S̜w͚a̎r̍m̸

Realtime Electronics and Pipa, 2015

S̜w͚a̎r̍m̸ is an live-sampling instrument. It was originally built for the singular purpose of capturing live instrument input and playing it back as a drone. Here, that idea is extended to include other sound possibilities.

Recursion

Improvising Ensemble, 2015

Recursion is the process of repeating something in a self-similar way. That is, repeating a thing in a way that’s exactly or approximately similar to a part of itself.  The whole has the same shape as one or more of the parts. In this case of this piece, the “thing” is an amount of musical time. Recursion is presented to the musicians using a graphic score. It shows a seven note melody plotted onto a series of circles, one large one, two half the size of the first inside the large one, and down smaller and smaller.

The musicians are to take this image and interpret it by playing the notes a many different speeds which are all related to each other in a self-similar way. It is meant only to be a starting point for an improvisation and not a formal structure for the entire piece.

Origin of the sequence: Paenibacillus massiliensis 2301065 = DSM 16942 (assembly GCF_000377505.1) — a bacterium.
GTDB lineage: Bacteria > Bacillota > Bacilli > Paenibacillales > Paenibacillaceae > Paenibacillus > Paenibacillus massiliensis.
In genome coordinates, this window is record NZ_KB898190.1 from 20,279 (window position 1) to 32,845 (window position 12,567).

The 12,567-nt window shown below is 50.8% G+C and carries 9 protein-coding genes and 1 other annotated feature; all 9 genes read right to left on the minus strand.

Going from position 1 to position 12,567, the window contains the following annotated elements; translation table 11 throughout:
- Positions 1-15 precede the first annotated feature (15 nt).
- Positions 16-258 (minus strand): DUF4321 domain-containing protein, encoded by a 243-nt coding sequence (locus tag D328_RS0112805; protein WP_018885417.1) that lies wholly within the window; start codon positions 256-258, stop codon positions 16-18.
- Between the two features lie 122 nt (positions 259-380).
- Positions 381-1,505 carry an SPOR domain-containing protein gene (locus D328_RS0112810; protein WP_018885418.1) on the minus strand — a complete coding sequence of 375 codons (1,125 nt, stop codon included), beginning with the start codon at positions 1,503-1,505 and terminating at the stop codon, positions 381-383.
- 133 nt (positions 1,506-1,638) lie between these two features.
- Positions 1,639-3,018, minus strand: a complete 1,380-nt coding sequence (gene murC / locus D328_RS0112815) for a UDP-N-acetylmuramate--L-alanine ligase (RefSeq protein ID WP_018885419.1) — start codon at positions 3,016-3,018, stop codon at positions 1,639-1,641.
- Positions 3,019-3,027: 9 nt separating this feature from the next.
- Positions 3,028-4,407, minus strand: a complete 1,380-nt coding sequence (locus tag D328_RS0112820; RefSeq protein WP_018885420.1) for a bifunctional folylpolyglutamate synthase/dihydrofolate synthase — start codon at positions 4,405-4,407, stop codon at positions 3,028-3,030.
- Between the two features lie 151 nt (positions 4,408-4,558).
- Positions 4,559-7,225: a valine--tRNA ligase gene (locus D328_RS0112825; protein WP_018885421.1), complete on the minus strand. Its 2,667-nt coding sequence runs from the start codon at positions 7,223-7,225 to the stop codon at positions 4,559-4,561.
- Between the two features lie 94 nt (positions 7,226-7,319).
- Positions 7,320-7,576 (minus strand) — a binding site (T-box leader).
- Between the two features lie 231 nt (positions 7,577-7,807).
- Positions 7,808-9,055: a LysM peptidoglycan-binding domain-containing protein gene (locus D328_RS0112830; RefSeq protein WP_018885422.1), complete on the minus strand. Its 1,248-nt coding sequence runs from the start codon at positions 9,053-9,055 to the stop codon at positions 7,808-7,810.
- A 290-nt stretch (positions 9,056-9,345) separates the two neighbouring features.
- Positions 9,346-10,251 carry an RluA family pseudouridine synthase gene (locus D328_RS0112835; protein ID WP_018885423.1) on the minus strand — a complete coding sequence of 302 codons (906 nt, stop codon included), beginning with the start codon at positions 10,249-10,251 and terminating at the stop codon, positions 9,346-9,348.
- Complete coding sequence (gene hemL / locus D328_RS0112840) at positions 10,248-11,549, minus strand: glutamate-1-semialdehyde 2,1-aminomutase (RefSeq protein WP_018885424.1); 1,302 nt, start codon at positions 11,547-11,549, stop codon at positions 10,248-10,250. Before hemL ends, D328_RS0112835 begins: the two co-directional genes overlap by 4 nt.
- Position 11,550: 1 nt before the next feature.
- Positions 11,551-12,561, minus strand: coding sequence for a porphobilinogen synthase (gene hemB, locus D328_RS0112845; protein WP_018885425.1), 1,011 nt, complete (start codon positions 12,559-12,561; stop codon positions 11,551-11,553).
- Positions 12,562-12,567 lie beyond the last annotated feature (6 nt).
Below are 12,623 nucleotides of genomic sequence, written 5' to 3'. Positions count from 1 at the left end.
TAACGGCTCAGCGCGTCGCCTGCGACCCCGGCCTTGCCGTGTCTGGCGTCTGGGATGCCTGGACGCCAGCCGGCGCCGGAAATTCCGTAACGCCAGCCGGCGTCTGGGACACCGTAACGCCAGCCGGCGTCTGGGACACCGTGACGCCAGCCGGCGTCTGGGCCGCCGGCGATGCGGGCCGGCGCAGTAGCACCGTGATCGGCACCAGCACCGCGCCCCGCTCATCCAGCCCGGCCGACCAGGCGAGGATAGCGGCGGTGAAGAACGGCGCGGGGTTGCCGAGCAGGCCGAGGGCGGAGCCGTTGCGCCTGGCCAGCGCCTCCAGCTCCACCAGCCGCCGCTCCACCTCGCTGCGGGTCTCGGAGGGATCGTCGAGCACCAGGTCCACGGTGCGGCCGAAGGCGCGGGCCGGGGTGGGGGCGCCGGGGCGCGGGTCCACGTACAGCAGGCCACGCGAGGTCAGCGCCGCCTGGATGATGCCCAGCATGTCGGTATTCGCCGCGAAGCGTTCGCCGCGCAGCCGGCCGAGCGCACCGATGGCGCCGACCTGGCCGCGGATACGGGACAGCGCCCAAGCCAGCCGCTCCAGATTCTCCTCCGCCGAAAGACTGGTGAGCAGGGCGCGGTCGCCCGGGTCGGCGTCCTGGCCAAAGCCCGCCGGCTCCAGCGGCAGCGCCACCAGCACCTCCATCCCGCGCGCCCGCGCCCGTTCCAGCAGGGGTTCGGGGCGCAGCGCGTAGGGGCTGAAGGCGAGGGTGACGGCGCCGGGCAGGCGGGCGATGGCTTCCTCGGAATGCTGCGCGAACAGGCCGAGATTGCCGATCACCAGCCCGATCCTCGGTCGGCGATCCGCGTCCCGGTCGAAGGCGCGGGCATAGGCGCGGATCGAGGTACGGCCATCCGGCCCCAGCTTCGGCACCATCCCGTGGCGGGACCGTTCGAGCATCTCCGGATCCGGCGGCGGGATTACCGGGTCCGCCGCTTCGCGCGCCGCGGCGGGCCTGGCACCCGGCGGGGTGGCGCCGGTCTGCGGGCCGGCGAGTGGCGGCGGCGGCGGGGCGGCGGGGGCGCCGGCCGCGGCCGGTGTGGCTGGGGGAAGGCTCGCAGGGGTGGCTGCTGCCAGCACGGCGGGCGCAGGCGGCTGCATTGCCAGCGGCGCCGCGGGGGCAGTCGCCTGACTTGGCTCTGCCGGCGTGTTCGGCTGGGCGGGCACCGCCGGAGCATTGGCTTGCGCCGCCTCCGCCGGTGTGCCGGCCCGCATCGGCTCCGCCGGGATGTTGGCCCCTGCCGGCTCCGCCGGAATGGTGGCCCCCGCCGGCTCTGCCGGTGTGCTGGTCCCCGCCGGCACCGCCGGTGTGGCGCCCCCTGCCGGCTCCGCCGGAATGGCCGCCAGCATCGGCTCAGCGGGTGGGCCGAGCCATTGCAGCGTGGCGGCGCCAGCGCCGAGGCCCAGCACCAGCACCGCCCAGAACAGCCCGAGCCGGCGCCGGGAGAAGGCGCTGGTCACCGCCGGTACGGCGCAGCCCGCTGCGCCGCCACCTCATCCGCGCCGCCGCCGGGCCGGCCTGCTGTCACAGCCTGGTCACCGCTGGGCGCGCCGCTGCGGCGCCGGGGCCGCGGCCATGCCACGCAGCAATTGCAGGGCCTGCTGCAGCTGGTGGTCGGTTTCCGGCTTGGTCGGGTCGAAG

Microstasis

Fixed Media, 2015

Microstasis is generated entirely from one sample—an 18-second recording from Anthony Braxton’s record 529.315. It was chosen because of its unique timbre and folk-like melody. Though the sound material all comes from one source, its origin is meant to be ambiguous.

Granular synthesis is used to reorganize the sample to render it unrecognizable. The purpose of using only one sound source is to aid coherence in composition. The sample is reconstructed into phrases of drones and micro sound, two sometimes disparate sounds that attempt to coexist.

Diminishing Pt 2

Chamber Ensemble, 2015

Microstasis is generated entirely from one sample—an 18-second recording from Anthony Braxton’s record 529.315. It was chosen because of its unique timbre and folk-like melody. Though the sound material all comes from one source, its origin is meant to be ambiguous.

Granular synthesis is used to reorganize the sample to render it unrecognizable. The purpose of using only one sound source is to aid coherence in composition. The sample is reconstructed into phrases of drones and micro sound, two sometimes disparate sounds that attempt to coexist.

Si

A tempermental six year old gets a goldfish from her parents after begging for a puppy

a short film by Samantha Smith, original score by Tate Carson